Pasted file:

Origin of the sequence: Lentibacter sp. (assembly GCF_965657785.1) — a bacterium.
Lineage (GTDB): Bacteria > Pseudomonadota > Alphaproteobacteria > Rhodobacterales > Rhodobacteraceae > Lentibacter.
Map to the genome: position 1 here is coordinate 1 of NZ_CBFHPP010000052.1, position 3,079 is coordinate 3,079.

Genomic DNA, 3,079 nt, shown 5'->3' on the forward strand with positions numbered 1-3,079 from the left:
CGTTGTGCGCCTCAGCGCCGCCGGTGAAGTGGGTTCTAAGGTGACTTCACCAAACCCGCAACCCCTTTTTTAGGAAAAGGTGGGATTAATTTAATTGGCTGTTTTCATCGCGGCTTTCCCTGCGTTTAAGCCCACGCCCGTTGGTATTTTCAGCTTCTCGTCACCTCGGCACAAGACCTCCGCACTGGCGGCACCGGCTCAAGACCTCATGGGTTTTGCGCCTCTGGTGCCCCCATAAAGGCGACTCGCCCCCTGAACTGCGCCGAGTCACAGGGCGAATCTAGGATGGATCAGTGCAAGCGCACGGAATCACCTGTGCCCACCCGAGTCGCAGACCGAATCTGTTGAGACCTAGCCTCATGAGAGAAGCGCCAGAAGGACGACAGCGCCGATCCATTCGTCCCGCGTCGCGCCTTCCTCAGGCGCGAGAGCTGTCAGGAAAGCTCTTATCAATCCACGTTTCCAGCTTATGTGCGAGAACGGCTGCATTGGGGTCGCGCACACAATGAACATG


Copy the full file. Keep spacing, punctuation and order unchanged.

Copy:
Origin of the sequence: Lentibacter sp. (assembly GCF_965657785.1) — a bacterium.
Lineage (GTDB): Bacteria > Pseudomonadota > Alphaproteobacteria > Rhodobacterales > Rhodobacteraceae > Lentibacter.
Map to the genome: position 1 here is coordinate 1 of NZ_CBFHPP010000052.1, position 3,079 is coordinate 3,079.

Genomic DNA, 3,079 nt, shown 5'->3' on the forward strand with positions numbered 1-3,079 from the left:
CGTTGTGCGCCTCAGCGCCGCCGGTGAAGTGGGTTCTAAGGTGACTTCACCAAACCCGCAACCCCTTTTTTAGGAAAAGGTGGGATTAATTTAATTGGCTGTTTTCATCGCGGCTTTCCCTGCGTTTAAGCCCACGCCCGTTGGTATTTTCAGCTTCTCGTCACCTCGGCACAAGACCTCCGCACTGGCGGCACCGGCTCAAGACCTCATGGGTTTTGCGCCTCTGGTGCCCCCATAAAGGCGACTCGCCCCCTGAACTGCGCCGAGTCACAGGGCGAATCTAGGATGGATCAGTGCAAGCGCACGGAATCACCTGTGCCCACCCGAGTCGCAGACCGAATCTGTTGAGACCTAGCCTCATGAGAGAAGCGCCAGAAGGACGACAGCGCCGATCCATTCGTCCCGCGTCGCGCCTTCCTCAGGCGCGAGAGCTGTCAGGAAAGCTCTTATCAATCCACGTTTCCAGCTTATGTGCGAGAACGGCTGCATTGGGGTCGCGCACACAATGAACATG